For Immediate Release: October 7, 2022
Contact:, (212) 393-2126


Government Emergency Responders, Utility Companies and Professional Engineers Take Part in Multidisciplinary Disaster Training to Bolster New York City’s Emergency Response Toolkit

New York, NY – Earlier today, personnel from the New York City Department of Buildings (DOB) along with our partner organizations wrapped up the 2022 New York City Continuity of Operations (COOP) Full Scale Exercise Training, a 10-day disaster preparedness program held every year in Fort Totten, Queens. During this annual training exercise, participants rehearsed the latest emergency protocols for dealing with wide-scale natural disasters affecting buildings in an urban environment. The practical training received during this annual program has been effectively utilized by the Department over the years, when called upon to assist with recovery efforts during natural disasters. Be it floods, fires, blizzards, or hurricanes, regular training exercises like these helps put New York City in the best possible position when responding to real wide-scale emergencies, by maintaining a large pool of trained building professionals ready to assist when disaster strikes.

“While we can’t prevent natural disasters and other emergencies from happening in our City, we can be ready for them through rigorous preparation and multi-agency collaboration,” said Department of Buildings Commissioner Eric Ulrich. “This training has already proven useful, as shown by our team helping with recovery efforts in the aftermath of Hurricane Fiona. We are grateful to all of the participating organizations for their continued partnership and support.”

This full-scale exercises at FDNY’s facilities at Fort Totten represent a continuation of similar smaller-scale exercises conducted throughout the year. Regular COOP trainings provide a proactive playbook for city agencies and our partner organizations when responding to natural disasters and other emergencies. In addition to DOB, FDNY’s Center for Terrorism and Disaster Preparedness (CTDP) Unit, the New York City Department of Transportation (DOT), Con Edison, National Grid, the Structural Engineers Association of New York (SEAoNY) and on-call emergency contract engineering firms helped to coordinate, plan and participate in this year’s exercises.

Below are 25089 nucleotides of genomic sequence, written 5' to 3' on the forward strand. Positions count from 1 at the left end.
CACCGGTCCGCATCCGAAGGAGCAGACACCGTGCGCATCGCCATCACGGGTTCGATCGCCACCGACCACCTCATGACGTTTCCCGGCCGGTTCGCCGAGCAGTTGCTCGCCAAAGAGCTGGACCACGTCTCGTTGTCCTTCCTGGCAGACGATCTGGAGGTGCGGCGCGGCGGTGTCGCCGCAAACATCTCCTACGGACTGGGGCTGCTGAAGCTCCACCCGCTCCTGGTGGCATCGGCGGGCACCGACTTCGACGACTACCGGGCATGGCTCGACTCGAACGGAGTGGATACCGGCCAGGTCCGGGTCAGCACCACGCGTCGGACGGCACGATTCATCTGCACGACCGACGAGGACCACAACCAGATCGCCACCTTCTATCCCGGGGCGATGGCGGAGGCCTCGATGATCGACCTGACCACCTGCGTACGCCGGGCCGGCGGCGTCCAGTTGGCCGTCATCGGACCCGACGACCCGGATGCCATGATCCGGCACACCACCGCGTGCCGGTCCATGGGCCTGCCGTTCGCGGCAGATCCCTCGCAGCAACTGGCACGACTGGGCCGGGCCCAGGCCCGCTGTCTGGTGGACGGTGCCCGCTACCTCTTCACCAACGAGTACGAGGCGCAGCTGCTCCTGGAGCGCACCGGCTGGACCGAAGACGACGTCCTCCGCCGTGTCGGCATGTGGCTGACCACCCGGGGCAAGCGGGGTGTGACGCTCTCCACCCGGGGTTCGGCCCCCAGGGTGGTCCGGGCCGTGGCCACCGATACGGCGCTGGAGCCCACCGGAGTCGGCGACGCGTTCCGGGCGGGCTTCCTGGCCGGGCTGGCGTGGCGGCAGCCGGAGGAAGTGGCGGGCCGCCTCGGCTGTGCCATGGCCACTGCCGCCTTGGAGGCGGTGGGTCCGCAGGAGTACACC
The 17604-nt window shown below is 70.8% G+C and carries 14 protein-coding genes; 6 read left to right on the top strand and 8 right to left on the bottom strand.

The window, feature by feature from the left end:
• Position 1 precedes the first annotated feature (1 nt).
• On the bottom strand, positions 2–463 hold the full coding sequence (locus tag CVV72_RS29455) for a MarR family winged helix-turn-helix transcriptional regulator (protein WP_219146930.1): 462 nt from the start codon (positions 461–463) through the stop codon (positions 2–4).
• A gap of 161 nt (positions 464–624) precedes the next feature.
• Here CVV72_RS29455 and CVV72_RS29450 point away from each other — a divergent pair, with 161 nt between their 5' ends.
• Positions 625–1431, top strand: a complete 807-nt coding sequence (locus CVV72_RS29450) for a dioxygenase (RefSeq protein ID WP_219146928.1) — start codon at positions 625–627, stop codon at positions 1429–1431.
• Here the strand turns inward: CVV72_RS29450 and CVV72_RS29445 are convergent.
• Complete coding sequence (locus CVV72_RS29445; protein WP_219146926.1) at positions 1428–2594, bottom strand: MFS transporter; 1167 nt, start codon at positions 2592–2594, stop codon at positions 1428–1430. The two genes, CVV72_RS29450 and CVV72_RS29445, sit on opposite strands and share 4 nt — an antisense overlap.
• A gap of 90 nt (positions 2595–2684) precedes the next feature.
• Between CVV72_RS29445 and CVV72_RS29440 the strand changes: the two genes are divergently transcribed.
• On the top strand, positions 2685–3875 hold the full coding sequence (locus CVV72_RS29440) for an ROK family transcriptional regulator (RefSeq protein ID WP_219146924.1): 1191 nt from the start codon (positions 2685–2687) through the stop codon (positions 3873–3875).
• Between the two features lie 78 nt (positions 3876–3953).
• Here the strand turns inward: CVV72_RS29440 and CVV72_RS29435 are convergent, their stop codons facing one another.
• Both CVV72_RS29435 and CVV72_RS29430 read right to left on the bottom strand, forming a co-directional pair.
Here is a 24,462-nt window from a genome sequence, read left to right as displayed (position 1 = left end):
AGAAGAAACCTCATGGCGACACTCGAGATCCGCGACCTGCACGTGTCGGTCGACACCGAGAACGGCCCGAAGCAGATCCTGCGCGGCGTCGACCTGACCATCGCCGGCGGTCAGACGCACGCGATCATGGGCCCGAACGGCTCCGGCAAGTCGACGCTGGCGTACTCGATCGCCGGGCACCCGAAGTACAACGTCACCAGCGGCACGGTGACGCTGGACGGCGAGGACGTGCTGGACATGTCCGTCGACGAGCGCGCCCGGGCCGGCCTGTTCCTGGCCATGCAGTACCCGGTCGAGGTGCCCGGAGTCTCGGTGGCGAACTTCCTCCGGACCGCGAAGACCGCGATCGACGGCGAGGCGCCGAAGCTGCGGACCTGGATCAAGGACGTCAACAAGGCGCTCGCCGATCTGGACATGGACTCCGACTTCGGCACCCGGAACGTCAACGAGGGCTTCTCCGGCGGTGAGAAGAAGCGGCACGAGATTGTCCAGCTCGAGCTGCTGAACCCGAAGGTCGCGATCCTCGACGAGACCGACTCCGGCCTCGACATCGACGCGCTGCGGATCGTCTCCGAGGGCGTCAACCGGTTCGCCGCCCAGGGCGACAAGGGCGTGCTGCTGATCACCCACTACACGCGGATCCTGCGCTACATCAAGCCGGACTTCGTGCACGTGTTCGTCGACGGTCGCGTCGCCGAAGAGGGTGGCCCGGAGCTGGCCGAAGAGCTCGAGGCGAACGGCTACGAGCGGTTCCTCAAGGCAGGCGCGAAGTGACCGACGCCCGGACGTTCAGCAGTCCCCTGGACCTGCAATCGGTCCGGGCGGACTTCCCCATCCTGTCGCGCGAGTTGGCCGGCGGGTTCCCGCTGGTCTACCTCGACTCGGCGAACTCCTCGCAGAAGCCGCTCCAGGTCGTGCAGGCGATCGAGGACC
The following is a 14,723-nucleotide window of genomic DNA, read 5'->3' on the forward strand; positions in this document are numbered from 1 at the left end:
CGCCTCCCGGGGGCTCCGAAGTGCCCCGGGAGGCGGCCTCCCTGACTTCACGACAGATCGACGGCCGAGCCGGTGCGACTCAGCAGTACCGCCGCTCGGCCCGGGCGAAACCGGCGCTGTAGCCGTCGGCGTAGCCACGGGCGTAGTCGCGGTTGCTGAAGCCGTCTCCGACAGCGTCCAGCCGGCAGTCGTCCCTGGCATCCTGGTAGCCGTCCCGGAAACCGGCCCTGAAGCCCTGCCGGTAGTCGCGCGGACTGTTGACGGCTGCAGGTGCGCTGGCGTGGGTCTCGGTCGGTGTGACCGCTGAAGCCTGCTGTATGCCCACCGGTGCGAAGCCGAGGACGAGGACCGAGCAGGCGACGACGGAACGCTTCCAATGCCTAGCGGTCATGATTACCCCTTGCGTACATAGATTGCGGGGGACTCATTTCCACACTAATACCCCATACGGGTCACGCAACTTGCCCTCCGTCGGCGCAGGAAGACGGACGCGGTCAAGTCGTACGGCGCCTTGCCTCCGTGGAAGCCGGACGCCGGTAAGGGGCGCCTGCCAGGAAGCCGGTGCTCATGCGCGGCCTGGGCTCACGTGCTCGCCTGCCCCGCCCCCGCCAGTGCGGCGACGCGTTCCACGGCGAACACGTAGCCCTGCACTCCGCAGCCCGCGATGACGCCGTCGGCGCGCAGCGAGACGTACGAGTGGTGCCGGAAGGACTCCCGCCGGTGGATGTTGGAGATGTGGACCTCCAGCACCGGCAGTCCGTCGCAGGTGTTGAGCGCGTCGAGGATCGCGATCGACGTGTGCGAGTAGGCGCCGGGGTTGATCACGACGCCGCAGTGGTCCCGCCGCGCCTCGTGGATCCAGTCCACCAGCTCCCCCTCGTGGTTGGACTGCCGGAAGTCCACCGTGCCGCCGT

Each year, the exercises include simulated field operations and structural damage assessments, which provides practical training on the use of the latest mapping and logistics technologies used to improve New York City’s readiness in the event of a major disaster. In addition, the 10-day event includes tabletop situation exercises and intensive classroom seminars, where participants discussed new tactics and procedures that have arisen from the City’s response to recent severe weather events. Topics of training include building damage assessments, Federal Emergency Management Agency (FEMA) and NYC Construction Codes requirements, the use of ArcGIS/Esri mapping technology, the Citywide Incident Management System (CIMS), and effective communication tactics in the aftermath of a disaster.

Using the skills learned in these trainings, DOB engineers and inspectors can rapidly survey and document thousands of buildings over a large area, and when necessary, intervene at structurally damaged buildings that are posing further danger to the public. These skills have previously been put to use by the Department's emergency response professionals in real life situations, including the City's response after Hurricane Katrina in New Orleans in 2004, tornado damage in Brooklyn and Queens in 2007, Superstorm Sandy in New York City in 2012, Hurricane Maria in Puerto Rico in 2017, devastating earthquakes in Puerto Rico in 2020, and Hurricane Ida in New York City in 2021.

“It’s important we take part in the Department of Buildings training exercise and other similar drills,” said Bryan Grimaldi, Vice President of Corporate Affairs, National Grid. “Working together with a variety of city agencies, the FDNY and other first responders helps us plan for a coordinated response in the event of an emergency to ensure public safety. Preparation and planning are the best defenses against natural disasters and emergencies.”

“These exercises help New York City first responders remain the most skilled in the world,” said Matthew Sniffen, Con Edison’s vice president, Emergency Preparedness. “That is essential as severe weather events strike more frequently and our building stock becomes more diverse and complex. The Continuity of Operations program, along with the other training Con Edison employees complete throughout the year, ensures that we will be ready when New Yorkers need us.”

“For over 10 years SEAoNY has partnered with DOB to train engineers in the industry for disaster response. The COOP training at Fort Totten is a necessary way to provide the hands-on training engineers need. It's programs like the COOP training that help our city stay prepared,” said Erik Madsen, PE, SEAoNY’s Board President.